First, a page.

(iv) Devaluation of currency Devaluation is the fall in the value of domestic currency in relation to foreign currency as planned by the Central Bank in a situation when exchange rate is not determined by forces of demand and supply under fixed exchange rate system.
(v) Spot exchange rate It refers to that situation where exchange rate is determined on spot. However, actual transaction may take 1 day or 2 to get settled.
(vi) Forward exchange rate Under this system, exchange rate is determined on some specified future date at a rate decided at present.
Previous Years Examination Questions
1 Mark Questions

1. Give the meaning of managed floating exchange rate. (All India 2014; Delhi 2012)
Ans. The system of adjusting the exchange rates as per the rules and regulations of foreign exchange market is termed as managed floating.

2. Define foreign exchange rate. (All India 2014:1 Delhi 2011)
Ans. Foreign exchange rate refers to the rate at which one currency can be exchanged for the other currency in foreign exchange market, e.g. if Rs. 58 is paid to buy one US dollar, then Rs./$exchange rate will be 58 i.e. Rs.58 per dollar. 3. What is floating exchange rate? (All India 2014) or Define flexible exchange rate system. (Delhi 2008) Ans. The rate of exchange which is determined by the market forces of demand and supply of foreign currencies in the foreign exchange market, is termed as flexible exchange rate system. 4. What is a fixed exchange rate? (Ail India 2013) or Give the meaning of fixed foreign exchange rate.(All India 2012,2009,2008; Delhi 2009) Ans. Fixed exchange rate is the system under which the central authority or government maintains their exchange rate fixed either against gold or some other foreign currency, (say USD) 5. What is foreign exchange? (All India 2011; Delhi 2009c) or Give meaning of foreign exchange. (Delhi 2009c) Ans.Foreign exchange refers to the reserve of foreign currency with a country, e.g. currency of US and UK are the foreign exchanges for India. 6. State two sources of supply of foreign exchange. (Delhi 2010) Ans. Two sources of supply of foreign exchange are: (i) Export of goods and services from domestic country to foreign country. (ii) Foreign direct investment. 7. State two sources of demand for foreign exchange. (All India 2010) Ans. Two sources of demand for foreign exchange are (i) Payment of loans and interest to international organisations. (ii) Gifts and grants to rest of the world. 3 Mark Questions 8. How does giving incentives for exports influence foreign exchange rate? Explain (Delhi 2014) Ans. The incentives for exports boosts exports for the country. As a result of increase in exports the supply of foreign currency in the country increases. With demand remaining the same, this results in a fall in the exchange rate implying currency appreciation. 9. Recently Government of India has doubled the import duty on gold. What impact is it likely to have on foreign exchange rate and how? (Delhi 2014) Ans.When government increase the import duty of gold, the import of gold will fall. This reduces the demand for foreign currency. With the supply of foreign currency remaining same, the foreign exchange rate would fall. This implies appreciation of rupees. 10. Visits of foreign countries for sightseeing etc. by the people of India is on the rise. What will be its likely impact on foreign exchange rate and how? (Delhi 2014) Ans. When there is a rise in the visit of foreign countries by the people in India, the demand for foreign currency increases. With the supply of foreign currency remaining same, the foreign exchange rises, implying a depreciation of rupee. 11. Foreign exchange rate in India is on the rise recently. What impact is it likely to have on exports and how? (All India 2014) Ans. With the rise in foreign exchange rate in India, the demand for foreign currency increases. This rise in exchange rate implies depreciation in domestic currency. It encourages exports from a country. 12. When foreign exchange rate in a country is on the rise, what impact is it likely to have on imports and how? (All India 2014) Ans. With the rise in foreign exchange rate in India, the demand for foreign currency increases. This rise in exchange rate implies depreciation in domestic currency. It encourages exports from a country and discourages imports from rest of the world. 13. What is ‘appreciation’ of domestic currency? What is its likely effects an exports and how? (Foreign 2014) or Explain the effect of appreciation of domestic currency on imports. (Delhi 2013) Ans. Domestic currency appreciates when there is a fall in foreign exchange rate, the domestic economy can now buy more quantity of goods and services from foreign countries with the same amount of domestic currency. As a result imports rise. e.g. When Rs. /$ exchange rate falls from 55 to 50, it leads to currency appreciation and this will help in buying more and more units of foreign goods as a result demand for foreign goods will rise. i.e. imports will rise.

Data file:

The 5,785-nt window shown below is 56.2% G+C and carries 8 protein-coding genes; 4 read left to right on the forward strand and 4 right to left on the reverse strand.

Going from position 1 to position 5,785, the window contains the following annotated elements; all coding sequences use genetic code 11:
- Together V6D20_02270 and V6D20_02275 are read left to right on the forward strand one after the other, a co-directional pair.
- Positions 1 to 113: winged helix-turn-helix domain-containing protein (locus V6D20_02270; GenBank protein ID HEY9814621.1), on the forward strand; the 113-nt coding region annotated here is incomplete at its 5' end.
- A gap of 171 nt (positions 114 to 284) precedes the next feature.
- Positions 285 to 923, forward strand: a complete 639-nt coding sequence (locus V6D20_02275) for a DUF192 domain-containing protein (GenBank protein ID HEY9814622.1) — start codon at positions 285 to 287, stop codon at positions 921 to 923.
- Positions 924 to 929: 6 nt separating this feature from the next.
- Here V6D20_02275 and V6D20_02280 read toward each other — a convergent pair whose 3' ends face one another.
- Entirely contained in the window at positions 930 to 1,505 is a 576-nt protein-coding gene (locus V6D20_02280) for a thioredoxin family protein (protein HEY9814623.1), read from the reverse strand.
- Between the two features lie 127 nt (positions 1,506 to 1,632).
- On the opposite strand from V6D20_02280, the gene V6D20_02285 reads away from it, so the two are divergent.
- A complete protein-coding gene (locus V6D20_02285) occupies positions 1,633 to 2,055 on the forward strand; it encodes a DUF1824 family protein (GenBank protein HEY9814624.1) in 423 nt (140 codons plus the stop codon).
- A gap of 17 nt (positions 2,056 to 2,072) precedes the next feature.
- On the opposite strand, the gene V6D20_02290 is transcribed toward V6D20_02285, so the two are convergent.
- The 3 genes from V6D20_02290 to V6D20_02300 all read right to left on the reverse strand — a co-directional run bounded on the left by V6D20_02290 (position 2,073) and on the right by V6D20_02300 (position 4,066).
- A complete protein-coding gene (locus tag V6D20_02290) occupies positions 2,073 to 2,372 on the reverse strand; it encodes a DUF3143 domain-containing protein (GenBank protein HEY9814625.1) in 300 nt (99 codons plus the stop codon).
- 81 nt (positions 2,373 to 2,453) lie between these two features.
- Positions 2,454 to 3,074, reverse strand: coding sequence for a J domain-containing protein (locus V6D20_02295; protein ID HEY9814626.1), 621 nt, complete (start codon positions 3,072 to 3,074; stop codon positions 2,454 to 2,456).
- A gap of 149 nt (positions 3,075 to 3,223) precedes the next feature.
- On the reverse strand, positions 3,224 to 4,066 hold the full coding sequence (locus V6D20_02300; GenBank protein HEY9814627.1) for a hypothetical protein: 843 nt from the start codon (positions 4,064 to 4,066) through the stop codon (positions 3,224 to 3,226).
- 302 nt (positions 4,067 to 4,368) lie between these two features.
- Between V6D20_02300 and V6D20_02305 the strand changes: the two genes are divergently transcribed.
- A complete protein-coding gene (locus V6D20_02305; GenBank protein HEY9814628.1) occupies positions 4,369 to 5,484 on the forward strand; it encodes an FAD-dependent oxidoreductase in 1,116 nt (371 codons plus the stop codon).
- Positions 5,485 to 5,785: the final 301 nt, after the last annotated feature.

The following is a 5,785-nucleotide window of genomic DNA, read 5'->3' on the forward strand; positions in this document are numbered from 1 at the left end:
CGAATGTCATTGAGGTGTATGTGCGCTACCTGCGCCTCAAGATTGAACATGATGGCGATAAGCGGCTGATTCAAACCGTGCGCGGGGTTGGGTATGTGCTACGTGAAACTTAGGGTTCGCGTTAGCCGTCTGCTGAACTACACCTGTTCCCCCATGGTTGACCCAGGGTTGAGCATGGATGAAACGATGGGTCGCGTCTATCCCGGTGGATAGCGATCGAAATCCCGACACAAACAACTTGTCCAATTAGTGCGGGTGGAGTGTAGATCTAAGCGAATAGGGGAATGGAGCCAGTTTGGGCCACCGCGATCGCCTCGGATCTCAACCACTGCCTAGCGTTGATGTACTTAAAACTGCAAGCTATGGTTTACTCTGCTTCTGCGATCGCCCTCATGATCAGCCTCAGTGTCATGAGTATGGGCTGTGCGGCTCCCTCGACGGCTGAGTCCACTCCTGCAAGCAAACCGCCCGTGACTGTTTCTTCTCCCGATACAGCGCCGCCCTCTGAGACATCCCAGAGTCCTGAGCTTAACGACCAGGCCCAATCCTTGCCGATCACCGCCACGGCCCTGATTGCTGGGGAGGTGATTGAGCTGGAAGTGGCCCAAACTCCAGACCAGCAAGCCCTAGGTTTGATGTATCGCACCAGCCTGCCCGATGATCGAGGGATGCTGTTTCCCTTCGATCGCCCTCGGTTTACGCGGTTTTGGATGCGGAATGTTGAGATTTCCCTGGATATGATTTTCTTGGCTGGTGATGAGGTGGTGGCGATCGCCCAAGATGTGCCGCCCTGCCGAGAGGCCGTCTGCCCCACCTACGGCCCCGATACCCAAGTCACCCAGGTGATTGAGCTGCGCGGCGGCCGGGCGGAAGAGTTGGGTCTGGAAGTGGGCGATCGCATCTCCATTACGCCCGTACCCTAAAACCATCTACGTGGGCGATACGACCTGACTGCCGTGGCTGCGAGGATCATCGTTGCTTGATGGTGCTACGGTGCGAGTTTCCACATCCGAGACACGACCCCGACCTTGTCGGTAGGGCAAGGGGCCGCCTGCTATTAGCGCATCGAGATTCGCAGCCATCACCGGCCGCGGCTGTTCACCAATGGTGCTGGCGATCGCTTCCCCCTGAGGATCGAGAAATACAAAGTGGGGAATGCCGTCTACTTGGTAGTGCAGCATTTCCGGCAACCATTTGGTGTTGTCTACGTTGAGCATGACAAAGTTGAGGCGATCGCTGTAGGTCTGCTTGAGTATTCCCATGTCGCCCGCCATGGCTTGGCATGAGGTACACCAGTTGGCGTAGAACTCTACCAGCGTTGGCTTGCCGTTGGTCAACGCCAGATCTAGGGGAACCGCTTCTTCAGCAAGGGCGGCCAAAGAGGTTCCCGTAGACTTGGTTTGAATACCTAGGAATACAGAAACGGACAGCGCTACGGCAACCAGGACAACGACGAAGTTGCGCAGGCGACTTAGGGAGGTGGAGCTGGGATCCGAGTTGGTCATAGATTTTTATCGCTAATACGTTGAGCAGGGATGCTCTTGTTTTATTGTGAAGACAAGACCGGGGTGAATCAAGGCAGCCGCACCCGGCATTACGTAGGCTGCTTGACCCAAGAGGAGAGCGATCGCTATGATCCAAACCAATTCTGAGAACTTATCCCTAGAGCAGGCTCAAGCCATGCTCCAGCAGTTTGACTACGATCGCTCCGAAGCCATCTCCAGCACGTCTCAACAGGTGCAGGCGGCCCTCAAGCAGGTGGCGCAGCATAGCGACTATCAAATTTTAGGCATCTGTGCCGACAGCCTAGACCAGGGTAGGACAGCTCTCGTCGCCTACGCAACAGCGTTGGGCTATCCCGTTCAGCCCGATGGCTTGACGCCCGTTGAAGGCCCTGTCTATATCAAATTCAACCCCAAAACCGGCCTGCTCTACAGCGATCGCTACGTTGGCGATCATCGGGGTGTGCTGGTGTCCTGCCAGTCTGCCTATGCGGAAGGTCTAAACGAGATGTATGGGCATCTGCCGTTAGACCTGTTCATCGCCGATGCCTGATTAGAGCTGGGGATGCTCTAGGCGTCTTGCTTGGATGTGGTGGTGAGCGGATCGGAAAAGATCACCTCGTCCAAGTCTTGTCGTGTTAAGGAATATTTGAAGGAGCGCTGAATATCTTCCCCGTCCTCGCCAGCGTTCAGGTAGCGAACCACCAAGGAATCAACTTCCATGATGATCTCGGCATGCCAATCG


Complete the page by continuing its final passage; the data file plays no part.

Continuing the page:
14.Explain the effect of depreciation of domestic currency on exports. (All India 2013)
Ans. Domestic currency depreciates when there is a rise in foreign exchange rate. Depreciation has an expansionary effect on Aggregate Demand and output. Depreciation increases the demand for domestically produced goods by reducing their relative price. This will lead to increase in exports and hence fall in imports, as now foreign country can buy greater units in the domestic country with same amount of their currency.

15. How is exchange rate determined in the foreign exchange market? (All India 2013)
Ans. Foreign exchange rate is determined by the market forces of demand and supply in foreign exchange market. The point where demand and supply of foreign exchange meet, gives the equilibrium rate of exchange as shown in figure and quantity of foreign exchange.